International Women’s Day & Breast Cancer

I initially posted some of this on Instagram but I think it fits in my research too. Weathering is definitely a useful verb for representing the experience of cancer treatment.

My #internationalwomensday feels complex. I just had a breast reconstruction after treatment for early stage #breastcancer last year. This is the view from my bed. I can’t yet tell if the recon was for me or the world (or both?). I am also learning about how breasts are especially susceptible to absorbing toxins and carcinogens; these icons of life, mother, earth are also indexes of *her* crisis. Which makes my mostly female disease, in my magnificent body, a reference for that too. But I’m also reading @eileen.myles right now and wearing (the) pants and thinking about how to embody the world differently in cancer’s wake, following the leads of @autumnfarmpastured, @vicbond and @ihartericka … My question for today: how can I be a feminist environmentalist with fake boobs?

Instagram didn’t offer any answers, but friendly comments suggested I might find a way forward.

Audre Lorde was quick to decide that a breast reconstruction masked the politics of her illness. She had a single mastectomy with no reconstruction, arguably the most visible of all breast cancer surgeries because of the extremely asymmetrical result. 

The third section of the The Cancer Journals, “power versus prosthesis”, explores and politicises Lorde’s shocking experiences when she chose to go without a reconstruction or prosthesis. She discusses how widely unacceptable the practice was and theorises the politics. 

As a feminist and environmentalist who has recently undergone reconstructive surgery the following stood out as something I need to think through:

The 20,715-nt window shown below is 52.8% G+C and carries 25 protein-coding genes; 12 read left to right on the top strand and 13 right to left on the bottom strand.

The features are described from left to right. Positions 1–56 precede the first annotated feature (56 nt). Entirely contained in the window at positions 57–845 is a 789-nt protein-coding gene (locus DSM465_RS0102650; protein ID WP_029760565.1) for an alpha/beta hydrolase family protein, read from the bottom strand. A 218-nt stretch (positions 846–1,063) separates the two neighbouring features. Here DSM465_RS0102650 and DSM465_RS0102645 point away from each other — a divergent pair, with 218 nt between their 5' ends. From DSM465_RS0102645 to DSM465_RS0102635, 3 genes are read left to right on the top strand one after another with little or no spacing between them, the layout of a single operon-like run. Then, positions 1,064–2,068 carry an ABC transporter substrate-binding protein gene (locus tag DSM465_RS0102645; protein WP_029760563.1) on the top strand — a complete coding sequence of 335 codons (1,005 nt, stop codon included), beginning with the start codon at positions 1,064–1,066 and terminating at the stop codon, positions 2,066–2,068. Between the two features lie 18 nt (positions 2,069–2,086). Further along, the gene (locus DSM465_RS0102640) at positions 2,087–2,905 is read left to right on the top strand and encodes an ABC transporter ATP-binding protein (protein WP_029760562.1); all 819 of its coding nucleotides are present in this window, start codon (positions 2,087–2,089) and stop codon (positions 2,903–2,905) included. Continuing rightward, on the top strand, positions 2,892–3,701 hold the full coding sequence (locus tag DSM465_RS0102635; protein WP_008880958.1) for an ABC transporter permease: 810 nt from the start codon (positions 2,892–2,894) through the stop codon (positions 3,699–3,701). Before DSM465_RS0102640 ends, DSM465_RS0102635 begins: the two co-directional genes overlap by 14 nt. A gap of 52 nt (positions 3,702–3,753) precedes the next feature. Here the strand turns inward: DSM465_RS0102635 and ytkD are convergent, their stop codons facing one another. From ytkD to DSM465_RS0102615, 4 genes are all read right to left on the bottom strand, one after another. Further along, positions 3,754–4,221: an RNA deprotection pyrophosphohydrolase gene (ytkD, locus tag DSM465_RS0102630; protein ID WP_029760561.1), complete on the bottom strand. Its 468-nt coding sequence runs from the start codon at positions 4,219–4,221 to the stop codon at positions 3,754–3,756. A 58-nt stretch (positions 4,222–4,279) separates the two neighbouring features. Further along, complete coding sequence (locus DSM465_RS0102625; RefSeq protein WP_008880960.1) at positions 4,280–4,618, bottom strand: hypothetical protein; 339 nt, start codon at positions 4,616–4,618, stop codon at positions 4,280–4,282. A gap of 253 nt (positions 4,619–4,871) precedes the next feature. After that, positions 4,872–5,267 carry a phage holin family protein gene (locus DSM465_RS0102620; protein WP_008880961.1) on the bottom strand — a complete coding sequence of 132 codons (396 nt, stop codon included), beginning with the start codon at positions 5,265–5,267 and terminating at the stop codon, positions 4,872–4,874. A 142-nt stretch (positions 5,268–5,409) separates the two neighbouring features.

Last week I read in a letter from a doctor in a medical magazine which said no truly happy person ever gets cancer … It’s easier to demand happiness than to clean up the environment. The acceptance of illusion and appearance as reality is another symptom of this same refusal to examine the realities of our own lives. Let us seek “joy” rather than real food and clean air and a danger future on a livable earth! As if happiness alone can protect us from the results of profit-madness!

This snippet does not adequately capture all the contours of her argument, and because I’m writing on my phone I can’t be bothered explicating in full. But the gist is that the prosthesis is widely understood as the pathway to a dubious form of happiness and social stability to which the doctor refers, the absence of it leads to Lorde’s direct and spectacular interrogation of it. It seems that the visibility of the absence of the prosthesis brings out a suite of wretched cultural assumptions about cancer and those with the disease.

In opting for a reconstruction I’m not exposing myself in the same way. I’m an accomplice to the cover up. But I do wonder to what extent I can still explore these same questions – that definitely endure today – without having my own body as the vehicle. Or perhaps my useless prostheses will yield different or complementary questions. What supply chain are my implants at the end of? What cow’s heart supports their weight? What is this muddle I find myself in?

… To be continued


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